An international research by APH & ACS researcher Prabath Nanayakkara (professor Internal medicine at Amsterdam UMC) shows that there should be more attention for the personal questions of patients besides the medical health care. This will help with delivering patient-centered care.

The aim of the research was to find out what matters most to patients in acute care. Nanayakkara: “Important decisions are made in the first 24 hours of the hospitalization, but there is not much known about the needs of the patients at this stage of their stay in the hospital”. The goal of the research is to learn more about the needs and to improve health care with this information.

Almost fifty percent of the interviewed patients said that they thought the doctor was not aware what was most important for them in that moment. Diverse reasons were mentioned: patients did not see the doctor yet, they did not see why they should share their worriers or they felt like a burden to the doctors. Other reasons were that they already spoke to others or that they did not feel like they could say something or that they were not comfortable with sharing their personal feelings.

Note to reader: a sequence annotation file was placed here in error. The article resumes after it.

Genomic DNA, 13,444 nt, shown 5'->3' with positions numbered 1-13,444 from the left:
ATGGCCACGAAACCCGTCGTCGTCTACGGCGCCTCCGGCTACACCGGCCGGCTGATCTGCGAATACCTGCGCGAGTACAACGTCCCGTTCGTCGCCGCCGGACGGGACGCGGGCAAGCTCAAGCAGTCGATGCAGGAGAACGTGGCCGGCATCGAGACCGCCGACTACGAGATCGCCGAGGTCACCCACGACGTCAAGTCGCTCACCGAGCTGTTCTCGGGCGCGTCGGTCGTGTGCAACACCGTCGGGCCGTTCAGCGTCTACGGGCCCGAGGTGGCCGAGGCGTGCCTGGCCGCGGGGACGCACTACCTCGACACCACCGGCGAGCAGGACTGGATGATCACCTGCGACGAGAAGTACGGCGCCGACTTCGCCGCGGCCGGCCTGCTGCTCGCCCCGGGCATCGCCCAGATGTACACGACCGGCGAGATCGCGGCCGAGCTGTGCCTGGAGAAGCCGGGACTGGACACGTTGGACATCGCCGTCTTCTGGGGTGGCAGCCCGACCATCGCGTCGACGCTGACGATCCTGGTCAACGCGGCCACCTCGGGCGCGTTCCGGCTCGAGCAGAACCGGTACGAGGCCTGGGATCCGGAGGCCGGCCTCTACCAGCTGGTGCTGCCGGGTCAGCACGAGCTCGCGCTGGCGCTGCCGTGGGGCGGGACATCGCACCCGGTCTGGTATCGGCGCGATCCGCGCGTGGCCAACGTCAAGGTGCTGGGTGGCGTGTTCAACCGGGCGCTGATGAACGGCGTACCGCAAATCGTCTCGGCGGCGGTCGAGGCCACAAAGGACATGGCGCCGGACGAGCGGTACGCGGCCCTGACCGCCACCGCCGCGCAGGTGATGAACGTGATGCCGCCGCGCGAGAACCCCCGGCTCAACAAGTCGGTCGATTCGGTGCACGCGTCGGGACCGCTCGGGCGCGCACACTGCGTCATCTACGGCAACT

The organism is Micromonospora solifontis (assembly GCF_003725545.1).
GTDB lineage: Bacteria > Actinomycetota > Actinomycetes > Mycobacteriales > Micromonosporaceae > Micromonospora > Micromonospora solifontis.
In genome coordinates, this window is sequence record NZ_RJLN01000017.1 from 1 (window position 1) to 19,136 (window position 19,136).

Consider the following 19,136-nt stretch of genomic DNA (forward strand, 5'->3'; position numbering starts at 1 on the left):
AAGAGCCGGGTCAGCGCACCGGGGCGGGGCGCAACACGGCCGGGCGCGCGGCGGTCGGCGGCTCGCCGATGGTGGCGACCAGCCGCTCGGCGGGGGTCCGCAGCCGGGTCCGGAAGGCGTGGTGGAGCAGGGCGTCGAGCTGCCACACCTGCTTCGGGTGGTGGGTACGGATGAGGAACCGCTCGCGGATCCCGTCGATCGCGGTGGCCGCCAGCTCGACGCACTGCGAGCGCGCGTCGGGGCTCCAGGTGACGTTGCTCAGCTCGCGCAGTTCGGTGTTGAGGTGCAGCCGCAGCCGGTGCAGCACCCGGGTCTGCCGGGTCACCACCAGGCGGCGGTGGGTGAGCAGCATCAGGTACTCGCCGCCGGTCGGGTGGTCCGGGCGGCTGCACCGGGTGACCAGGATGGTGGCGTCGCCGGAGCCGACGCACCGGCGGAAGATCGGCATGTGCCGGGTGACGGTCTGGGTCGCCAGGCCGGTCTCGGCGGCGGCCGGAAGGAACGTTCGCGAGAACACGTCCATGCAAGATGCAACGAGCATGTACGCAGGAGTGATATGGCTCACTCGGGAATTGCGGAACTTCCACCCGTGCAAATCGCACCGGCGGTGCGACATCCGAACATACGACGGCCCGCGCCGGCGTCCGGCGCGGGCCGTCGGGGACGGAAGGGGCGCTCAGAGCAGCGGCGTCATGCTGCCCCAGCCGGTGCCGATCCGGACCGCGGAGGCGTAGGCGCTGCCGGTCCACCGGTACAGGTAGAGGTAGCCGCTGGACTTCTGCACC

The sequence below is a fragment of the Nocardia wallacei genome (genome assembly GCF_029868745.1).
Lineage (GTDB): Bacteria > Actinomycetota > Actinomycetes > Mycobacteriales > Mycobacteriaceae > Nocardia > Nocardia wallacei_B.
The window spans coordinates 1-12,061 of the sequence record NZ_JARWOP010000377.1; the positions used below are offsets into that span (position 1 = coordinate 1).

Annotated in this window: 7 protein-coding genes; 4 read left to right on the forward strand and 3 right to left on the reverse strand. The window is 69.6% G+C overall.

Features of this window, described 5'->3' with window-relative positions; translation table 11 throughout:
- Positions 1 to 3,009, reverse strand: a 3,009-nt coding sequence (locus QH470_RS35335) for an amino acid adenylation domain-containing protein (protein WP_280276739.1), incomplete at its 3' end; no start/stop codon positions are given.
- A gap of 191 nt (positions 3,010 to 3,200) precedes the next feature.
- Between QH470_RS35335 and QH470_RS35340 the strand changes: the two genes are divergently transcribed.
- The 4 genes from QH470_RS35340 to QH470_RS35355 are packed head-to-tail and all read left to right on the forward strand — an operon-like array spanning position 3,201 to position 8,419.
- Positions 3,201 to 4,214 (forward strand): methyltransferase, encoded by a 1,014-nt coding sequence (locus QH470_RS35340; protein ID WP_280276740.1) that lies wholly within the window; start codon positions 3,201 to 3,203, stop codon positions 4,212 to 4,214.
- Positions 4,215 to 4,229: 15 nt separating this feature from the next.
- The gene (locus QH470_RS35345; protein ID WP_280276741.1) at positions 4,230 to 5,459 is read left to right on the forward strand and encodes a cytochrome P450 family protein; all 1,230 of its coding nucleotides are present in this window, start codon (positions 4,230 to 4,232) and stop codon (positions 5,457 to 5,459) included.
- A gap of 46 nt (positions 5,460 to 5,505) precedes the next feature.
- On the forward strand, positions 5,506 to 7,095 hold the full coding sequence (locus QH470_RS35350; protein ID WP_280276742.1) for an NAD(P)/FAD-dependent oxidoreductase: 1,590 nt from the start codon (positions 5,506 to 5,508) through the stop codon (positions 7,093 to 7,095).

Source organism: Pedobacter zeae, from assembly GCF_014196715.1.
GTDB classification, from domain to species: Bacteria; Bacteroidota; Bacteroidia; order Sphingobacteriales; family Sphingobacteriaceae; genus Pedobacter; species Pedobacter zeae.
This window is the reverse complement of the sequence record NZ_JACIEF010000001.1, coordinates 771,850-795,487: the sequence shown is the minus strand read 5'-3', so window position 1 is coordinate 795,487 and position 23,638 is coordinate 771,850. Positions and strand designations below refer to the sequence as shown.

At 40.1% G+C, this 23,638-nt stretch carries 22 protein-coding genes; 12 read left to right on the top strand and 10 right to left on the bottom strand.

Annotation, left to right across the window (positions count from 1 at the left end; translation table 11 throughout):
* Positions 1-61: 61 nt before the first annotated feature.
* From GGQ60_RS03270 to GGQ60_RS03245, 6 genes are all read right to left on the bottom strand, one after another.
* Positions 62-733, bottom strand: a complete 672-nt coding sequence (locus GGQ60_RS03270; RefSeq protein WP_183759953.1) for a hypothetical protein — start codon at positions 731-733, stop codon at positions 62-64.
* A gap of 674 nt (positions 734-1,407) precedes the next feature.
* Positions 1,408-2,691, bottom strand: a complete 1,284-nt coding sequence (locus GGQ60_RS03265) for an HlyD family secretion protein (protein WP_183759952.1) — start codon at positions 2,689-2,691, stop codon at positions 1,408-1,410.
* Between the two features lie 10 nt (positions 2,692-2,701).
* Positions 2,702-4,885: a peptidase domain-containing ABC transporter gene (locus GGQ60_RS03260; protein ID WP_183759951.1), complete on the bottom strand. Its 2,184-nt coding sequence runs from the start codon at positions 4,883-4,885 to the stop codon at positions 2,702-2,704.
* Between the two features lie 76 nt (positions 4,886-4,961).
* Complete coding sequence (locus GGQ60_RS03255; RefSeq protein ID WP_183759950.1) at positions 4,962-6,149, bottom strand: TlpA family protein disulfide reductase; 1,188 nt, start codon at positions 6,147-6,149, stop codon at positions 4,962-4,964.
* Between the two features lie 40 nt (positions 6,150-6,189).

The research shows that most people shared the priorities of the hospital: getting a diagnosis as fast as possible, getting better and going home as fast as possible. When asking the right questions, like what matters most to you at the moment? And why?, other wishes became apparent. These questions could be the start of a meaningful conversation between health care provider and patient.

Read more (in Dutch) on the Amsterdam UMC website.

Read the full article published in BMC Health Service Research.